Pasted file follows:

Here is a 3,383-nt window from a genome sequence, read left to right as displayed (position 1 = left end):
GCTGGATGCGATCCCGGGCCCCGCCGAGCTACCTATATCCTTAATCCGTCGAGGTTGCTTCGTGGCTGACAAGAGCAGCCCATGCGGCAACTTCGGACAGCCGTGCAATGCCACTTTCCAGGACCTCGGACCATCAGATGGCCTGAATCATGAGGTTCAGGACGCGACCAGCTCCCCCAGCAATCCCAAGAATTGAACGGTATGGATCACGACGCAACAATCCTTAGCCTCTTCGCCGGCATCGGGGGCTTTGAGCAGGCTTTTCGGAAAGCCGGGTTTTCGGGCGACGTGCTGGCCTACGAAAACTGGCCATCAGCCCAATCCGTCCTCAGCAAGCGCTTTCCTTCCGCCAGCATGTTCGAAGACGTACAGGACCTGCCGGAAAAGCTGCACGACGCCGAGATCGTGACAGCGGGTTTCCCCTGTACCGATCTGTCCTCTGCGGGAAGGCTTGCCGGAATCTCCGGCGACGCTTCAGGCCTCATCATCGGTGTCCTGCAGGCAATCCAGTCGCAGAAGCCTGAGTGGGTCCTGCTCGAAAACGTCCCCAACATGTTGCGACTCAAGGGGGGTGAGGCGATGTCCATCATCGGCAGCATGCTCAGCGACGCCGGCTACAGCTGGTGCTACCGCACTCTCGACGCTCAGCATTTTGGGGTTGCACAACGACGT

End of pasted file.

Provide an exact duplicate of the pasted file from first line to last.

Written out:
Here is a 3,383-nt window from a genome sequence, read left to right as displayed (position 1 = left end):
GCTGGATGCGATCCCGGGCCCCGCCGAGCTACCTATATCCTTAATCCGTCGAGGTTGCTTCGTGGCTGACAAGAGCAGCCCATGCGGCAACTTCGGACAGCCGTGCAATGCCACTTTCCAGGACCTCGGACCATCAGATGGCCTGAATCATGAGGTTCAGGACGCGACCAGCTCCCCCAGCAATCCCAAGAATTGAACGGTATGGATCACGACGCAACAATCCTTAGCCTCTTCGCCGGCATCGGGGGCTTTGAGCAGGCTTTTCGGAAAGCCGGGTTTTCGGGCGACGTGCTGGCCTACGAAAACTGGCCATCAGCCCAATCCGTCCTCAGCAAGCGCTTTCCTTCCGCCAGCATGTTCGAAGACGTACAGGACCTGCCGGAAAAGCTGCACGACGCCGAGATCGTGACAGCGGGTTTCCCCTGTACCGATCTGTCCTCTGCGGGAAGGCTTGCCGGAATCTCCGGCGACGCTTCAGGCCTCATCATCGGTGTCCTGCAGGCAATCCAGTCGCAGAAGCCTGAGTGGGTCCTGCTCGAAAACGTCCCCAACATGTTGCGACTCAAGGGGGGTGAGGCGATGTCCATCATCGGCAGCATGCTCAGCGACGCCGGCTACAGCTGGTGCTACCGCACTCTCGACGCTCAGCATTTTGGGGTTGCACAACGACGT